Greg Lane, Delaware’s former chief technology officer, was sworn in last week as the state’s new chief information officer after former state CIO Jason Clarke stepped down last month. In an interview with StateScoop, Lane said he’s looking forward to completing some key projects that he helped develop as state CTO over the last six years.
In addition to centralizing IT, expanding shared services and exploring new automation tools, Lane said Delaware is finally entering the “realization phase” of a digital government initiative that was his “pet project” since joining the state government in 2017.
“Our theme and focus is putting residents and visitors at the center of the universe,” Lane said of the initiative.
Like many states, Delaware is working to create a more cohesive online experience for its residents, providing services with a similar look and feel, that can be accessed from a single location and that require only a single set of credentials to access. Lane, who said he spent more than 30 years working at DuPont, cited Amazon’s reputation for easy purchasing as one inspiration for the project.
Creating a single sign-on portal is typically a yearslong process. Lane said before Delaware develops critical components like a new identity management system, it’ll first develop a new payment processing microservice.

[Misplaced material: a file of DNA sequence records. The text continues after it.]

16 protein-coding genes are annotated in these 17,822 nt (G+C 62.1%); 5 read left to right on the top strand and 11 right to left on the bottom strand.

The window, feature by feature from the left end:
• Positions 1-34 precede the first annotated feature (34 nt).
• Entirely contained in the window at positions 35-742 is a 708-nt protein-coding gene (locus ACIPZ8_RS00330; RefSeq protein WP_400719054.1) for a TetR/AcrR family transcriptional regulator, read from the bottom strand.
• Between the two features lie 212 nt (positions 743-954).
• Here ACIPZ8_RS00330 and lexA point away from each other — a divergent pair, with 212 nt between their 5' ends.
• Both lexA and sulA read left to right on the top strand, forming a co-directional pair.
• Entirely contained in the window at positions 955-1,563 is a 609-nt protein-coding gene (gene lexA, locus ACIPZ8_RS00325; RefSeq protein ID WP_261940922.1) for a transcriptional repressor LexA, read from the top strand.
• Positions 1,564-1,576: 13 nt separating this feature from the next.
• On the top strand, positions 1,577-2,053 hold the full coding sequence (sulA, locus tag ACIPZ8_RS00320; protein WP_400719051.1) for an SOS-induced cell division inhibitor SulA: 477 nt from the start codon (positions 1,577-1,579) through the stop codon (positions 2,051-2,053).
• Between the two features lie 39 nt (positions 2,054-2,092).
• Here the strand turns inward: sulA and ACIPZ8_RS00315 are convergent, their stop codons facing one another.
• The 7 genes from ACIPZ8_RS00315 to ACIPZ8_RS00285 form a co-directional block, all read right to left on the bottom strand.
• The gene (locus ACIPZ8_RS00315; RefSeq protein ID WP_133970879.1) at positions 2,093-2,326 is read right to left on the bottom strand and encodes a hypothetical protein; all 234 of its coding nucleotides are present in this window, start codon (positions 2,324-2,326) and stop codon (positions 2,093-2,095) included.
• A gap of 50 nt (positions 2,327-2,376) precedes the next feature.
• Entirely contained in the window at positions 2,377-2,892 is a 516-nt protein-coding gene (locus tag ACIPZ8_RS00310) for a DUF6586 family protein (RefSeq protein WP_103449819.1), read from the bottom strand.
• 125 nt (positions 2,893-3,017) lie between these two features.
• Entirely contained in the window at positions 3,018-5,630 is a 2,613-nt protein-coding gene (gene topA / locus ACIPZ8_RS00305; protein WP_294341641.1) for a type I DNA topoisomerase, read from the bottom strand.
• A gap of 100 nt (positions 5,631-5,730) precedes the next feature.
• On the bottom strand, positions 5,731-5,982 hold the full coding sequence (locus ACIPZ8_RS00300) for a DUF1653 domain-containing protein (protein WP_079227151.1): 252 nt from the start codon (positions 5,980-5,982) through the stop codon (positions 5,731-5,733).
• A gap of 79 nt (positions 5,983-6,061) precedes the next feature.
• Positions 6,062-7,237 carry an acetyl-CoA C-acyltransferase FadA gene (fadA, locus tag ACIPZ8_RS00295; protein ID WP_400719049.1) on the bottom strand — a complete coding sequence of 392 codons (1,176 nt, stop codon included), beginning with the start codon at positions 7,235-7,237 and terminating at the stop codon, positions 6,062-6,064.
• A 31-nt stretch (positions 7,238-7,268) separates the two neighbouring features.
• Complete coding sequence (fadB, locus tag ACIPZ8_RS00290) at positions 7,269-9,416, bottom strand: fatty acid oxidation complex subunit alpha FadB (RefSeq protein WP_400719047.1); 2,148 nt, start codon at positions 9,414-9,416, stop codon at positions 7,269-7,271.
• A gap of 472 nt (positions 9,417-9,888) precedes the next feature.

“Rather than have 100 sets of developers write code to hard-code to the new processor, we’re taking the path of developing a microservice to connect out to the payment processor and just have the website code call this microservice,” he said. “I think we have an excellent strategy, we’re off to a great start, but at the end of the day, we’ll be [using] technology to navigate government and make sure people understand government is always open.”
Later in Delaware’s digital government project, Lane said, his team will develop a new identity management system, which he anticipated to be a “challenge” as duplicate user accounts are removed.
“We need to make it easy to engage with government,” he said. “That’s a driver and one that everyone who pays taxes would certainly appreciate. It can absolutely improve trust in government if things are easy and not overreaching. I shouldn’t have to give my name and address every time I deal with a different agency. It should at least be pre-populated and allow me to change it to something different.”
Beyond digital government, Lane said he hopes to make Delaware more “data-driven” and to explore more uses of artificial intelligence and automation, including ways to reduce manual, paper-based processes and ensure systems and applications are operational off-hours.
“We’re implementing technologies that will help us know that systems are in trouble and not rely on a user calling to say something’s broken, so we should be a lot more proactive in some of those areas,” he said. “So we’re utilizing a lot of agents to know a system is in distress before it breaks so we can keep things running.”
While some new state CIOs are this year joining government for the first time, Lane said his experience as state CTO could mean a smoother transition.
“I was part of the team that started the strategy we had, so no need for a lot of wholesale changes,” he said. “I want to make sure we’re an operationally excellent organization and I just want to make sure we do have an ear to the ground with innovation and new capability.”
Corrected Aug. 1, 2023: This story was corrected to reflect the accurate length of Lane’s tenure at DuPont.